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Three Indian scientists win prize in UK

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THREE Indian scientists are among the winners of the 2024 Blavatnik awards for young scientists in the UK.

Prof Rahul R Nair, Prof Mehul Malik and Dr Tanmay Bharat are among the nine winners of award instituted by the Blavatnik Family Foundation and The New York Academy of Sciences.

The grants, amounting to £480,000, acknowledge research efforts that are revolutionizing fields such as medicine, technology, and our comprehension of the world in chemical sciences, physical sciences and engineering, and life sciences, a statement said.

Prof Nair, a materials physicist and Carlsberg/Royal Academy of Engineering Research chair at The University of Manchester, will receive £100,000.

Prof Malik, quantum physicist and professor of physics at Heriot-Watt University in Scotland and Dr Bharat, structural microbiologist and programme leader in the Structural Studies Division at the MRC Laboratory of Molecular Biology in Cambridge will receive £30,000 each.

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Prof Nair was named Laureate in Physical Sciences and Engineering for developing novel membranes based on two-dimensional (2D) materials that will enable energy-efficient separation and filtration technologies.

Using graphene and other 2D materials, his research aims to study the transport of water, organic molecules, and ions at the nanoscale, exploring its potential applications to address societal challenges, including water filtration and other separation technologies.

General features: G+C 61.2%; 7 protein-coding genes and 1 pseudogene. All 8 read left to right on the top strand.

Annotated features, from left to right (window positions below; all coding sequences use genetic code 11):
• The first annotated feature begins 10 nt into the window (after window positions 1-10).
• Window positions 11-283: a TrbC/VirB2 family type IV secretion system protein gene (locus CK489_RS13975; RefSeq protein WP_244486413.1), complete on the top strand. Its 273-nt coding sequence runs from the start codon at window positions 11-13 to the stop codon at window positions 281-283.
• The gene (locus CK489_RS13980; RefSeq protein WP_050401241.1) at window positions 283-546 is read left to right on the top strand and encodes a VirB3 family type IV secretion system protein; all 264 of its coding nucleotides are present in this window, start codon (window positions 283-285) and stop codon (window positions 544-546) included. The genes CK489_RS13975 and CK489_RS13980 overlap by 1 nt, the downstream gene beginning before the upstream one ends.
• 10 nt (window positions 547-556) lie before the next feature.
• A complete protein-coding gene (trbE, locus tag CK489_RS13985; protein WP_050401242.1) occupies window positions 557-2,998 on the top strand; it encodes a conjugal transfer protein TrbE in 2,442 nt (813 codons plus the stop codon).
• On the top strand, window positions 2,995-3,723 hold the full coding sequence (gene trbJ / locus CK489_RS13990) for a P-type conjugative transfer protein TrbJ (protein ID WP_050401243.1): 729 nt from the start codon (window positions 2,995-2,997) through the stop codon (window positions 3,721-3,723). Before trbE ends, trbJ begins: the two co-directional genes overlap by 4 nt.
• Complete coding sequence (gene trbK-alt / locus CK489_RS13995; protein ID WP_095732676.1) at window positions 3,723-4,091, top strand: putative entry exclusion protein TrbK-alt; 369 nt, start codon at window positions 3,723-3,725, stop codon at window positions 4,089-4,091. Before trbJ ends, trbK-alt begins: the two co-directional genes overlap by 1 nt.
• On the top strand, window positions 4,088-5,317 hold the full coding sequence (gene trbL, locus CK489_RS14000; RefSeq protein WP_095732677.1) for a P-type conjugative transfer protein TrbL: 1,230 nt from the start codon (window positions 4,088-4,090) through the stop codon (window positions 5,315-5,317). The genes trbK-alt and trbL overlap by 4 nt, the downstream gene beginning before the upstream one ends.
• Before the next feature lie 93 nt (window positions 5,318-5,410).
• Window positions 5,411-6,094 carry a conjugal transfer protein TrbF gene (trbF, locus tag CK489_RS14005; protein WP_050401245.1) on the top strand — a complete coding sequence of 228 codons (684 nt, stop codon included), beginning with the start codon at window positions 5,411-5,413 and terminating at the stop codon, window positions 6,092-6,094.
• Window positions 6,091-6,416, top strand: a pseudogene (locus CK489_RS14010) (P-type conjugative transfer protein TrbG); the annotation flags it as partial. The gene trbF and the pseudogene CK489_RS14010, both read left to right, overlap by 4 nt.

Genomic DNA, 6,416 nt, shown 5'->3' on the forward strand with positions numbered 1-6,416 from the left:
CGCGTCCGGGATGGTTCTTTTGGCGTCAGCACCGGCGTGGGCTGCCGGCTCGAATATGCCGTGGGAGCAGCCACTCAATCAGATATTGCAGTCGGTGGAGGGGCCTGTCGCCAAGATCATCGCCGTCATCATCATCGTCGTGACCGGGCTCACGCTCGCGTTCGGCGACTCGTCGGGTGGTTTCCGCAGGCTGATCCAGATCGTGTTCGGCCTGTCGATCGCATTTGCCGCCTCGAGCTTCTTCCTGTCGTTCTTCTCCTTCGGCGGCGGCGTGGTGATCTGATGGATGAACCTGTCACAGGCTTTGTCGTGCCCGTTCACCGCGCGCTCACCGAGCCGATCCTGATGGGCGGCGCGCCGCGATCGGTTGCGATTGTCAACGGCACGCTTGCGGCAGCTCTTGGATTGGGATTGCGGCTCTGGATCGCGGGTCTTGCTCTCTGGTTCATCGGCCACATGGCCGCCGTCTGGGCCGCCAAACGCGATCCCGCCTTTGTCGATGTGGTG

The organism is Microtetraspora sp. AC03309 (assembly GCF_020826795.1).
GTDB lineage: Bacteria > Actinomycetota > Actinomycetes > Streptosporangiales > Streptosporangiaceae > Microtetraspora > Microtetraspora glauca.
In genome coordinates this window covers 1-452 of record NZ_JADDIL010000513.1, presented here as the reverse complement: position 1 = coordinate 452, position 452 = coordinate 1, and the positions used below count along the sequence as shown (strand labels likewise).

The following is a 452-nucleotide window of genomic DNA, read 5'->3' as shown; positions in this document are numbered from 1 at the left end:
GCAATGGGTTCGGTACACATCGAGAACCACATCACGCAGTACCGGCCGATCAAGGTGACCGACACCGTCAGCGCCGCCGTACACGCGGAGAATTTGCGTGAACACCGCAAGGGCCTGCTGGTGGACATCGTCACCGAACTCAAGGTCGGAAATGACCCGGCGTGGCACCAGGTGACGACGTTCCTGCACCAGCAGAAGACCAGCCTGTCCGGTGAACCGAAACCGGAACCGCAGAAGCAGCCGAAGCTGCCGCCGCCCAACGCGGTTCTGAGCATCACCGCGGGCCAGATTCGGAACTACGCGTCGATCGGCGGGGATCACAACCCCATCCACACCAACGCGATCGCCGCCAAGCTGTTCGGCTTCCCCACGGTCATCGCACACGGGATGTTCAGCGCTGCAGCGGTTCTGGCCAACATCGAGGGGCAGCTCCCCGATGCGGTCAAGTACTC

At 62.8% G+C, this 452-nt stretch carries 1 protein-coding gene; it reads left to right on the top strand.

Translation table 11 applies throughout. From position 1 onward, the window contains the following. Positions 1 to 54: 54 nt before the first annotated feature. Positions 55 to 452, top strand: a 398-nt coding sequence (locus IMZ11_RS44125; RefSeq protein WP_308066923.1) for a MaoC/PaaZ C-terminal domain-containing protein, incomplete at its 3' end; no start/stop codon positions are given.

Prof Malik was honoured for advancing quantum communications at Heriot-Watt University through techniques that harness high-dimensional entanglement, a complex quantum physics phenomenon.

According to a statement, his innovations enable the normally fragile entanglement to survive long distances and harsh conditions, laying the foundation for noise-robust and high-capacity quantum networks that securely transmit large amounts of information encoded on individual photons.

Dr Bharat was awarded for ackling human health by understanding the mechanisms of biofilm and microbiome formation through new cutting-edge electron cryotomography (cryo-ET) techniques

He has developed and applied cutting-edge cryo-ET techniques to create atomic-level pictures of cell surface molecules on microorganisms, revealing how these molecules mediate the formation of multicellular communities.

His work has important biomedical implications, since most pathogenic bacteria infect humans by forming multicellular, antibiotic-resistant, biofilm communities, the statement added.

They will be honoured at a Gala ceremony at Banqueting House in London on Feb 27 and will speak at a public symposium at the RSA House on Feb 28.

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